This 5.6 mile (one way) trail is rated as moderate to strenuous and sees moderate use from April through November. The trail winds in and out of Lanphier Canyon for most of its length. At the high points along the way, you'll get great views of Bear Mountain and Lanphier Peak and some great overlooks of Lanphier Canyon. As you gain and lose elevation going up and down the canyon slopes, the vegetation and exposure will change often. The trail ends at its junction with the Cow Flat Trail. There is reliable water in Lanphier Creek downstream of Indian Creek and in the Blue River.
Elevation: 5,600' to 7,360'
Access: Go 3 miles east of Alpine on US 180 to Forest Road 281. Go south about 23 miles to the Blue Administration Site. There is a trail head there marked Largo Canyon. You can reach the Lanphier Trail via Largo Trail #51 and via Cow Flat Trail #55.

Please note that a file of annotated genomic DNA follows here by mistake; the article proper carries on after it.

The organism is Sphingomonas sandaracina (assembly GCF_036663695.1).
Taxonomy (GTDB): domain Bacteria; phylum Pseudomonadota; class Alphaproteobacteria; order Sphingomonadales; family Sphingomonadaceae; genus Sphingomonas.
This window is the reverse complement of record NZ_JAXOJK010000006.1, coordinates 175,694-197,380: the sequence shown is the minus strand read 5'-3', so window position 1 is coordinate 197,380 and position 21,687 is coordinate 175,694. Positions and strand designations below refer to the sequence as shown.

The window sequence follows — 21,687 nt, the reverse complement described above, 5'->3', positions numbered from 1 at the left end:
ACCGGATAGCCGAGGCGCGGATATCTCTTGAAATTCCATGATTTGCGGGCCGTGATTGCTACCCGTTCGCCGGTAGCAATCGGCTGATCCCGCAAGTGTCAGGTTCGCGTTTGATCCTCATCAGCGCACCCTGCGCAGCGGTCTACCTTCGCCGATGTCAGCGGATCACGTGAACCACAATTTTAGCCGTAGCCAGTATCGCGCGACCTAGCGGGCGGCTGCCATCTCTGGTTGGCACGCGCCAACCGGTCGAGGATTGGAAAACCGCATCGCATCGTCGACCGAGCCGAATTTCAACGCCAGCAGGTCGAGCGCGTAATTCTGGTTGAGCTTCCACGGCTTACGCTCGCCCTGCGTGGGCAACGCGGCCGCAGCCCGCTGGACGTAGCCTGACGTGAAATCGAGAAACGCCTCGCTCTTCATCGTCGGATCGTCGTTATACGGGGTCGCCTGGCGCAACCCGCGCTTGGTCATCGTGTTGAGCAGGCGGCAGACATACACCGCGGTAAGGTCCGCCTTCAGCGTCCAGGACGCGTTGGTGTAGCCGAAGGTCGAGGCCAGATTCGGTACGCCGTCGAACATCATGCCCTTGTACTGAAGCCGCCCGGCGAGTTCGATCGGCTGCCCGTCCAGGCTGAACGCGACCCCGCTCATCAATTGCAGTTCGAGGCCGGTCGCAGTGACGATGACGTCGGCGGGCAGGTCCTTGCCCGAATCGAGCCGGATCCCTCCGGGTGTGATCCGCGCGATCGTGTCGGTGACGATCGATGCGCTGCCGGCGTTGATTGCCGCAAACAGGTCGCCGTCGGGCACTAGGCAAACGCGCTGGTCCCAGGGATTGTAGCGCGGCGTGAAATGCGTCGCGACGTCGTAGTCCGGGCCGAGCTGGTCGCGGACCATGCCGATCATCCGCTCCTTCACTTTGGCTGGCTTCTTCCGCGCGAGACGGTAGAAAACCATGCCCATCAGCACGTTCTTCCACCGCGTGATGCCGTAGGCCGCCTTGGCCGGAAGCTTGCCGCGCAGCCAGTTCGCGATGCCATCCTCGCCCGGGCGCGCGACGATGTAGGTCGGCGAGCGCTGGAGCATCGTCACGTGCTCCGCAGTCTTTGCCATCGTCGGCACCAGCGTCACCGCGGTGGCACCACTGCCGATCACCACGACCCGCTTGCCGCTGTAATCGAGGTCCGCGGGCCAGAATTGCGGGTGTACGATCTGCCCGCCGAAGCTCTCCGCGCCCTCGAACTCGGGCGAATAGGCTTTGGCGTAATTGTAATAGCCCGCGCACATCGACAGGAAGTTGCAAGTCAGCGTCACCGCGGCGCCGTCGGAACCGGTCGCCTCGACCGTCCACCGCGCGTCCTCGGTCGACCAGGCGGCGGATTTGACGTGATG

The Largo Trail is a primary access route into the eastern Blue Range Primitive Area. The trail is 5.6 miles long (one way) and is rated as moderate to strenuous. It sees moderate traffic from April through November. The Largo Trail splits off from the Lanphier Trail about 1/2 mile from that trail head and climbs out of that canyon toward the south. It reaches and then follows the ridge that separates Lanphier Canyon from Largo Canyon. The views are large and beautiful before the route drops down into Largo Canyon and heads to its end at the canyon rim.